Stepping into the world of Social Work

Category Archives: Work

Ups and Downs

I’ve had an up and down week, with mostly ups at school and a roller coaster at work.

First, I’m very pleased with the grades I’m getting so far in my classes. I just got my Behavior midterm back – I was a little nervous because the midterm in the previous Behavior class was where I stumbled last term (if, of course, you can consider stumbling to be anything less than an A).  So I’m waiting for one other grade in that class (a much smaller assignment that involved an article critique) and will be working with my group on an assignment for the other class. I need to get started on an interview of a senior citizen, and the paper which will result from getting their life story.

In further school news, I’ll be meeting with my advisor regarding my internship placement next year in the middle of the week. I had quite a bit of paperwork to fill out, and also had to crop a couple of 2×2 photos for the purpose. I believe the meeting is to go over the paperwork and any special concerns I have regarding my placement.

At work, I’ve had some goods and bads. The unpleasant situation was a client who, after resisting every suggestion I was trying to make to help him work faster, decided he either wanted another coach or no more coaching. This would have been only mildly troubling, but my boss is one who makes things worse by immediately going for the jugular to try to figure out what I must have done wrong. I fully admit to being a fallible human being, but I also need my boss to understand that some issues are not necessarily caused by an error.

However, at the very next visit that day, I happened to receive copies of another client’s annual reviews by his employer – this year’s, which I just helped the client complete, and last year’s, a couple of months before I started with him. The difference is amazing! Obviously, the client deserves the real praise for making the improvement, but I have to believe that I must have had something to do with it, too.

I also attended a family meeting with the staff responsible for my father’s care. It looks like he is in good hands.


Day in the life of a job coach

This is a summary of what is a typical day for me as a job coach. This positions serves developmentally disabled adults at their workplaces,  the job coach serves as a supplemental trainer, advocate, and mentor to the clients/consumers. My roster of clients would typically be considered high functioning. Three of my clients are licensed drivers, and while all but two live with family by choice, most of them could live on their own with some level of support if they chose.

Their diagnoses vary between the different types and causes of mental retardation and autism, but my individualist approach generally does not require me to know what some doctor decided 30 years ago. What is important to me is if the person is doing their job to their employer’s standards, and what I can do to help fix any problems. Down Syndrome, autism, Asperger Syndrome, whatever specific reason someone might be receiving my services is less important than where the individual is right now in his/her training and support needs.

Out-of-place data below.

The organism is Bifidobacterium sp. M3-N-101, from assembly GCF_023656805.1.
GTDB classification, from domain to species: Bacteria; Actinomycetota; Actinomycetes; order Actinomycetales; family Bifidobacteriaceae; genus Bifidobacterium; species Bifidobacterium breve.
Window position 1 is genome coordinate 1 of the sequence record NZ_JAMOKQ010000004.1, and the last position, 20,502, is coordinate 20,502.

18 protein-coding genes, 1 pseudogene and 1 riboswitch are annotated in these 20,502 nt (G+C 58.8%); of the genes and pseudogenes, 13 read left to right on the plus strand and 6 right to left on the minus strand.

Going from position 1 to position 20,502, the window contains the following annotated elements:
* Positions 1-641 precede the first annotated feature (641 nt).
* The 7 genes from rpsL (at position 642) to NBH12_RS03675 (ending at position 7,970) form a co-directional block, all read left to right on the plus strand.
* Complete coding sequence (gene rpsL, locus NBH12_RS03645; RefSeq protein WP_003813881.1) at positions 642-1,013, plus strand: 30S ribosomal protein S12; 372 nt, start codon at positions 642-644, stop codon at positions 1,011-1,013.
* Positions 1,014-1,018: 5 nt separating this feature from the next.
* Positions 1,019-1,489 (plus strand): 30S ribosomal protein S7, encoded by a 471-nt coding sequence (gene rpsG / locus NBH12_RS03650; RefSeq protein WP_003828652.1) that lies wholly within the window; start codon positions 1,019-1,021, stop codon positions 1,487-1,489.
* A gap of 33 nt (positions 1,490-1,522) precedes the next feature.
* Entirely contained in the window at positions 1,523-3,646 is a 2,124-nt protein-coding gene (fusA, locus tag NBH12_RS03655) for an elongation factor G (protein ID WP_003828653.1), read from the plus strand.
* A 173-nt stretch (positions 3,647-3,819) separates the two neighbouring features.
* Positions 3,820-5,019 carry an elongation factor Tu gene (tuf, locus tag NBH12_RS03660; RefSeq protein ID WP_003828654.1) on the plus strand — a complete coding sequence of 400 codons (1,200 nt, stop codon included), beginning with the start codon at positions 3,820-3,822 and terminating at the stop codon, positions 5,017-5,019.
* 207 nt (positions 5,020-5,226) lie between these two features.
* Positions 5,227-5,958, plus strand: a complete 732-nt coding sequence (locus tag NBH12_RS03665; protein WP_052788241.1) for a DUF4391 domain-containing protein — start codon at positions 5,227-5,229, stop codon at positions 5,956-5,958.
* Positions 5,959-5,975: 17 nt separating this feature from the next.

8:00 – arrive at first site, a home improvement chain store.  I briefly visit HR manager’s office to say hello.  She has been designated my primary contact at this site, though I also touch base with my clients’ direct supervisors as often as possible. I work with three people at this site but will only be officially visiting one today, as the others are not working.

My client works in Garden, I find her watering plants outside. We exchange a few pleasantries about the past few nights TV offerings. I double-check a few things I’ve been asked to monitor, everything is great. We chat a little further about her work and a minor matter she would like to discuss with her manager. That particular individual is clearly extremely busy this morning, so I suggest postponing that discussion for a later date.

When the consumer takes a break at 9AM, I sit down nearby to do a little of my paperwork. I check that I wrote notes for the previous days visits, adding a sentence or two to a few of them. I also log on to the company computer system as each of my clients to get their schedules for the week after next. I fiddle a bit with the written schedule I’m preparing for my visits the following week, still incomplete until I get the schedule for a client I will be seeing at the end of the day.

I spend some time slowly walking around the garden section some distance from my client. As always, her work is excellent. I observe her helping a customer find what they want and return to her watering.

I visit the HR office one more time to say goodbye and obtain a signature verifying that morning’s visit. I head over to my client to say goodbye and let her know when I will see her again.

10:00 – drive to next site. (Yes, I get paid for drive time and mileage)

This happens to be another site of the same home improvement chain I just visited. I have three clients here as well, and will be spending time with each of them.